The OFCCP conducted a compliance review of pay data for Analogic’s main manufacturing facility for the years of 2011 and 2012. OFCCP issued a Notice of Violations on January 17, 2014, advising Analogic that there had been a finding of pay discrimination in Assembler 2 and Assembler 3 positions. The OFCCP then issued an original Show Cause Notice (SCN) on December 24, 2014, an amended SCN on July 17, 2015, and it initiated an enforcement action by filing an administrative Complaint on October 30, 2016. The complaint alleged that Analogic had engaged in gender-based pay discrimination against female employees in Assembler 2 and 3 positions during the audit period, claiming both disparate impact and a pattern or practice of disparate treatment. The complaint also alleged that the pay discrimination had continued through 2016 to the extent that the past discrimination had not been remedied.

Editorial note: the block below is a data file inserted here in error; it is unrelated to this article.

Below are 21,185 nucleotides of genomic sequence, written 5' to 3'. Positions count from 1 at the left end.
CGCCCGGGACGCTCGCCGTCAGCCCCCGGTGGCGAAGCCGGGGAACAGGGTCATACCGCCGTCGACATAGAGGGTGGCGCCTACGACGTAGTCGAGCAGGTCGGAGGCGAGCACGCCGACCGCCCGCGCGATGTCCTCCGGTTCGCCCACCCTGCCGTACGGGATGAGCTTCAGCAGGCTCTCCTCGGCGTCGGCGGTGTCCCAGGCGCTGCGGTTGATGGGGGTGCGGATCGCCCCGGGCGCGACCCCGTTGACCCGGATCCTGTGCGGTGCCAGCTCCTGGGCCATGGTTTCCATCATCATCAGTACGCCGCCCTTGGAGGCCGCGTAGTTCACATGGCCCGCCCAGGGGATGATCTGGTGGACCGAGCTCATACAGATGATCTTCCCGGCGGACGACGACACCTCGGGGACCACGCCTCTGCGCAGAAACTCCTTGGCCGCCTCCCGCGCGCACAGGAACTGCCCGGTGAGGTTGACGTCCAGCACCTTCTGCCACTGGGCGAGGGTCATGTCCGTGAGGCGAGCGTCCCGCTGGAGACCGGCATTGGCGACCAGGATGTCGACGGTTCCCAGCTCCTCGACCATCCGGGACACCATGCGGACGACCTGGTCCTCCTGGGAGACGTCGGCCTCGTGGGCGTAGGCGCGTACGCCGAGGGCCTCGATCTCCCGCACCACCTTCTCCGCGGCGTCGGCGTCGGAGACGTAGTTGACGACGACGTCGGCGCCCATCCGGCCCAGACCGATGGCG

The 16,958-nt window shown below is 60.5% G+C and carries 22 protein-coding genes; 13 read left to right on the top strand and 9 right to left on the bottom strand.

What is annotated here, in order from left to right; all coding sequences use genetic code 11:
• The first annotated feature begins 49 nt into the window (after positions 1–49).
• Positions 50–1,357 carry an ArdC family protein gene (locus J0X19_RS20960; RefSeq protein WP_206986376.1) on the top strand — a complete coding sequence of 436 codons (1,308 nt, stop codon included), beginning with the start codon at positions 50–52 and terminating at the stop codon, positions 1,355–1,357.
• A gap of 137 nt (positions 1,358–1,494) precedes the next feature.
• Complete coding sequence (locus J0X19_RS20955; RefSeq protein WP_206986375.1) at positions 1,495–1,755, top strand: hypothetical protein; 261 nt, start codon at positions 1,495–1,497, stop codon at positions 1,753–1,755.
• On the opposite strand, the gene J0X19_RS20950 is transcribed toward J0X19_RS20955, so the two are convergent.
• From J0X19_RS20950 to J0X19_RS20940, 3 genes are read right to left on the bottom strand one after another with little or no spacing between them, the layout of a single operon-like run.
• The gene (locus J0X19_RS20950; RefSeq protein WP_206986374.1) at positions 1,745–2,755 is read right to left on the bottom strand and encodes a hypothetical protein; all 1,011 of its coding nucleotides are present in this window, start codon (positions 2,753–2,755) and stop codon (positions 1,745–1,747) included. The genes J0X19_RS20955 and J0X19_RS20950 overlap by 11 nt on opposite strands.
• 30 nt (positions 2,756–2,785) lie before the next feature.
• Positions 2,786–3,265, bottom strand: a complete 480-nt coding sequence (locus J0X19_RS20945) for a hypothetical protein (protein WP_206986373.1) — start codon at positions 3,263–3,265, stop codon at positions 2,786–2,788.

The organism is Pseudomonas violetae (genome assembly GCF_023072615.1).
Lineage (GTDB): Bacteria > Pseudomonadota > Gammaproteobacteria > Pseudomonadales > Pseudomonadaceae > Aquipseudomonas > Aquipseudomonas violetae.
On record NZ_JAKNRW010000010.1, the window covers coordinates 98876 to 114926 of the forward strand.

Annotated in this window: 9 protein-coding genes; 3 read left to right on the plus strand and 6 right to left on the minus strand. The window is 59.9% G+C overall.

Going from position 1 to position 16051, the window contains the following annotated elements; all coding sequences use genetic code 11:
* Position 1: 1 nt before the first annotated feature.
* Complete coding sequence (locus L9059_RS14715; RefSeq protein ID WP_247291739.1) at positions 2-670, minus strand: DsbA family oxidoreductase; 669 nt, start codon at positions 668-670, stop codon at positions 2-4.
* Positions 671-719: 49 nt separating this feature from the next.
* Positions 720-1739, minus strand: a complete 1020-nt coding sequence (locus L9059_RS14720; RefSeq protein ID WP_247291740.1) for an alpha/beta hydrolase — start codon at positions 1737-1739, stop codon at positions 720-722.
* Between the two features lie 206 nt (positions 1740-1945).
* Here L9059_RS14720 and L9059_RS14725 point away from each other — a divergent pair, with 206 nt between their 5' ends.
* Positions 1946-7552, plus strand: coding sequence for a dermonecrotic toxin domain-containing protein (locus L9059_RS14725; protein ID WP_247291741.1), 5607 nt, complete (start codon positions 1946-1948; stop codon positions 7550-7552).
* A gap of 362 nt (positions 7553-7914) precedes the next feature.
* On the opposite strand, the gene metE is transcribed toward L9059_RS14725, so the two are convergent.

The Salient Points of the ALJ’s Decision

1. Disparate impact

To support a claim of disparate impact, the OFCCP must show a statistical disparity in pay and identify a facially neutral policy or practice that causes the disparity. An exception to this rule allows the OFCCP to analyze a compensation system as a single policy if the elements considered in the process of setting pay are not separable for individual analysis. The scope of the dispute concerned only how pay was adjusted after an employee had been placed into his or her current position, not how pay was determined for new hires. Analogic awards its employees yearly pay raises based on a pay matrix that examines two factors. The first factor looks at the range of wages paid for a position, and then determines which quartile the employee’s pay was in during the previous year. The second factor is the rating given to the employee on his or her yearly performance reviews. Based on these two factors, a pay matrix specifies the amount an employee’s wage should be increased.